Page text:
Using boron nitride nanotubes, researchers have discovered a new method for harnessing energy from the salinity difference between fresh water and salt water.
The salinity difference between fresh water and salt water could be a source of renewable energy. However, power yields from existing techniques are not high enough to make them viable. A solution to this problem may now have been found. A team led by physicists at the Institut Lumière Matière in Lyon (CNRS / Université Claude Bernard Lyon 1), in collaboration with the Institut Néel (CNRS), has discovered a new means of harnessing this energy: osmotic flow through boron nitride nanotubes generates huge electric currents, with 1,000 times the efficiency of any previous system. To achieve this result, the researchers developed a highly novel experimental device that enabled them, for the first time, to study osmotic fluid transport through a single nanotube. Their findings are published in the 28 February issue of Nature.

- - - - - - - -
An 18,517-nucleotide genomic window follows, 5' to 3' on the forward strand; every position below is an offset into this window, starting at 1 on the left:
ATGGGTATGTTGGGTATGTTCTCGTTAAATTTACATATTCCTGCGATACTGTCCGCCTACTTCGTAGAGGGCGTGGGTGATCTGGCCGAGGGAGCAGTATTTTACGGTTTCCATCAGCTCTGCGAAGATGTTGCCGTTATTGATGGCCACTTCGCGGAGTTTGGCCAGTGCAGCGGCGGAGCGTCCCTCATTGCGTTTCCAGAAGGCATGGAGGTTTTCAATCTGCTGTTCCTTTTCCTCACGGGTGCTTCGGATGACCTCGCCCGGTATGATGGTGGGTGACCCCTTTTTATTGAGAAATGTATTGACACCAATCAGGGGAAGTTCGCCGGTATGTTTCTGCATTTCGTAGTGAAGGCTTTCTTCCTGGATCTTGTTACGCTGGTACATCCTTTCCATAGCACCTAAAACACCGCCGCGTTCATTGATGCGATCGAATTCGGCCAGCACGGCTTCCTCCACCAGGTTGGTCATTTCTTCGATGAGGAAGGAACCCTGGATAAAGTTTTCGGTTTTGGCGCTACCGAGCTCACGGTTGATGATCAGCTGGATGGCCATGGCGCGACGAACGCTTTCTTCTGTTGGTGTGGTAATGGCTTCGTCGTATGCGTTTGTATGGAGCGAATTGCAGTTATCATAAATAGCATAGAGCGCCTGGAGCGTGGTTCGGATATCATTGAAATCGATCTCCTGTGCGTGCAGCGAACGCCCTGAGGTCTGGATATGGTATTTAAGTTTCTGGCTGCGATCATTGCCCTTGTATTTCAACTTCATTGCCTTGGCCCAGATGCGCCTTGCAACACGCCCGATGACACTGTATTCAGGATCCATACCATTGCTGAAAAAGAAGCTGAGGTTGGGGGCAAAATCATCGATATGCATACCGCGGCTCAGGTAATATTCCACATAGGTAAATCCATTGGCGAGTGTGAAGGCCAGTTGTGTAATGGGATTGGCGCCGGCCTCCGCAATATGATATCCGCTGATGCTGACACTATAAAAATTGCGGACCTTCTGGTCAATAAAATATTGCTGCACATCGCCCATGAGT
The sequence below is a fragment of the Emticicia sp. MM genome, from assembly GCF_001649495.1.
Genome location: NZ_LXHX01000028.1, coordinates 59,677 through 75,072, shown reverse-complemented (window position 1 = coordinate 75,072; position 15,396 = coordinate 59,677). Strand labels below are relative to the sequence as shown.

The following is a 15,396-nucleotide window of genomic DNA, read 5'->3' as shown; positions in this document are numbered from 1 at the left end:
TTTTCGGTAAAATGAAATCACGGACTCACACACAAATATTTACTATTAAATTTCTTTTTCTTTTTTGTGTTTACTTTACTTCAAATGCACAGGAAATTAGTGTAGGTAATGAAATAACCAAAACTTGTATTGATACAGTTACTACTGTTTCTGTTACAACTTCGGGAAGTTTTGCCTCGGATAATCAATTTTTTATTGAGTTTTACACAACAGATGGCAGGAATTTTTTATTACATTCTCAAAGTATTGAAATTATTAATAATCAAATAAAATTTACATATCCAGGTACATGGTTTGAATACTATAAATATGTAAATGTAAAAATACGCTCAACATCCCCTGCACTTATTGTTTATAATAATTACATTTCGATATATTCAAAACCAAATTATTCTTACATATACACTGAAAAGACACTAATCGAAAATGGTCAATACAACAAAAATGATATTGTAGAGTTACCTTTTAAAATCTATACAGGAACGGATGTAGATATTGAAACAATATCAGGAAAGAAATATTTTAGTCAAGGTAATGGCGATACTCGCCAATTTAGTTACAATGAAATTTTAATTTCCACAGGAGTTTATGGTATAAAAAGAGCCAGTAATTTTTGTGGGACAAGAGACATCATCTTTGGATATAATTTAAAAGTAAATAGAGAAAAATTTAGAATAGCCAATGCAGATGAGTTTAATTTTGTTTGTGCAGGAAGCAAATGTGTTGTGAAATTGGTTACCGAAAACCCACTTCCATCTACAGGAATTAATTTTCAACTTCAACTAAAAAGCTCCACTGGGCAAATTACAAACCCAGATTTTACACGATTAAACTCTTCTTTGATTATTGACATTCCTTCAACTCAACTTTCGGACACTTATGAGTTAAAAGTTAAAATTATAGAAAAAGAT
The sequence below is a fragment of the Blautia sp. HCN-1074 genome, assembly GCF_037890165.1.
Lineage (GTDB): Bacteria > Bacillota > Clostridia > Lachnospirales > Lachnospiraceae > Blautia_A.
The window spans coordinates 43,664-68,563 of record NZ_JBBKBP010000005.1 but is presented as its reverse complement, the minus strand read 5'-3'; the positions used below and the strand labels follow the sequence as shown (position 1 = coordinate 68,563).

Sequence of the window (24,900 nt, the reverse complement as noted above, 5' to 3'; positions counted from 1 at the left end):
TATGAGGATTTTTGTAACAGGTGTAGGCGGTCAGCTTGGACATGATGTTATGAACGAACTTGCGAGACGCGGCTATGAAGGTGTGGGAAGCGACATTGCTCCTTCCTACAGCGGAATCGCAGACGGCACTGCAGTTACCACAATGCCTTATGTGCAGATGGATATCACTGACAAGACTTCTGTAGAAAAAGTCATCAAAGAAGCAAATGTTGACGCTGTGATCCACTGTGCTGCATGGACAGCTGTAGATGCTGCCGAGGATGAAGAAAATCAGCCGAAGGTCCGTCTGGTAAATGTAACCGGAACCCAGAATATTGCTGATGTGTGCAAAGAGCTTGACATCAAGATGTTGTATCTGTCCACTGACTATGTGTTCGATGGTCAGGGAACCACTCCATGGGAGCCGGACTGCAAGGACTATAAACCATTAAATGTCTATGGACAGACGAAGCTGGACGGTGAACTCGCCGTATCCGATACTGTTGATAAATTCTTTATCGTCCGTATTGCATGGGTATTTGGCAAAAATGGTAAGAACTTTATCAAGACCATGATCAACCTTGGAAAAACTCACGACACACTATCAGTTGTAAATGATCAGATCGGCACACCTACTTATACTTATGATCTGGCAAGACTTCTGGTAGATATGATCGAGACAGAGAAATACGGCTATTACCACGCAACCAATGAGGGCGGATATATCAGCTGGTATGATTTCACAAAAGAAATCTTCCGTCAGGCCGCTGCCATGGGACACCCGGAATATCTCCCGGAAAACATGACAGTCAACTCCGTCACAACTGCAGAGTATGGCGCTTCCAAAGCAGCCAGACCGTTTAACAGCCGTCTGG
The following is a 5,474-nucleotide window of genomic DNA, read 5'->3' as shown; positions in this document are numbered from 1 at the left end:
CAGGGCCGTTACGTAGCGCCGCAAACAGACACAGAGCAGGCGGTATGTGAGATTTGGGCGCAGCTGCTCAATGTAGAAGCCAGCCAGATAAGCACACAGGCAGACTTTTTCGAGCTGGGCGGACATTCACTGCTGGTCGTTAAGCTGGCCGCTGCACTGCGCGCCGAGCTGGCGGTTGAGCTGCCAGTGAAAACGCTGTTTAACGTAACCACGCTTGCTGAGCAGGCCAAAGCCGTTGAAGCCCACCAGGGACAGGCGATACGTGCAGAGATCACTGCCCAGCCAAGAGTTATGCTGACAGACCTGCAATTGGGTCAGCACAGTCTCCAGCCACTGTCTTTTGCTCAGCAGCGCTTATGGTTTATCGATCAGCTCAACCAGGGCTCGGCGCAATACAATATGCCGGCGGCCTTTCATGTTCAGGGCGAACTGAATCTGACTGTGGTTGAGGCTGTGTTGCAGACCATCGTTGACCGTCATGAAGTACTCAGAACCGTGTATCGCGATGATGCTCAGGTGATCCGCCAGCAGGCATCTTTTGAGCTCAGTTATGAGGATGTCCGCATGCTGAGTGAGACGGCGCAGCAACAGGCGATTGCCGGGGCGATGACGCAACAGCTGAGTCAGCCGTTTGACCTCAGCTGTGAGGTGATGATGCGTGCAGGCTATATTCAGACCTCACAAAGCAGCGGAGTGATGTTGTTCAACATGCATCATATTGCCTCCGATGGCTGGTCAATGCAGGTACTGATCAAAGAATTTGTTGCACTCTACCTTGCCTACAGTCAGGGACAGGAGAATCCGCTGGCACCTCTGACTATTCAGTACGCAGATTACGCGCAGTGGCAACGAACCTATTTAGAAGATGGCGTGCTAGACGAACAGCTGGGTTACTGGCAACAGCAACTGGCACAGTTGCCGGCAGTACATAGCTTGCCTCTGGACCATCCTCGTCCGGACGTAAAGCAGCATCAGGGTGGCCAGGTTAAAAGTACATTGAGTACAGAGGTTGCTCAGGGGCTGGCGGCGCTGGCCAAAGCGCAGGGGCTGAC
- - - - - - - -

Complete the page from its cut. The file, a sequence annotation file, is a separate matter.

When a reservoir of salt water is brought into contact with a reservoir of fresh water through a special kind of semipermeable membrane, the resulting osmotic phenomena make it possible to produce electricity from the salinity gradients. This can be done in two different ways: either the osmotic pressure differential between the two reservoirs can drive a turbine, or a membrane that only passes ions can be used to produce an electric current.
Concentrated at the mouths of rivers, the Earth’s osmotic energy potential has a theoretical capacity of at least 1 terawatt — the equivalent of 1,000 nuclear reactors. However, the technologies available for harnessing this energy are relatively inefficient, producing only about 3 watts per square meter of membrane. Today, a team of physicists at the Institut Lumière Matière in Lyon (CNRS / Université Claude Bernard Lyon 1), in collaboration with the Institut Néel (CNRS), may have found a solution to overcome this obstacle. Their primary goal was to study the dynamics of fluids confined in nanometric spaces, such as nanotubes.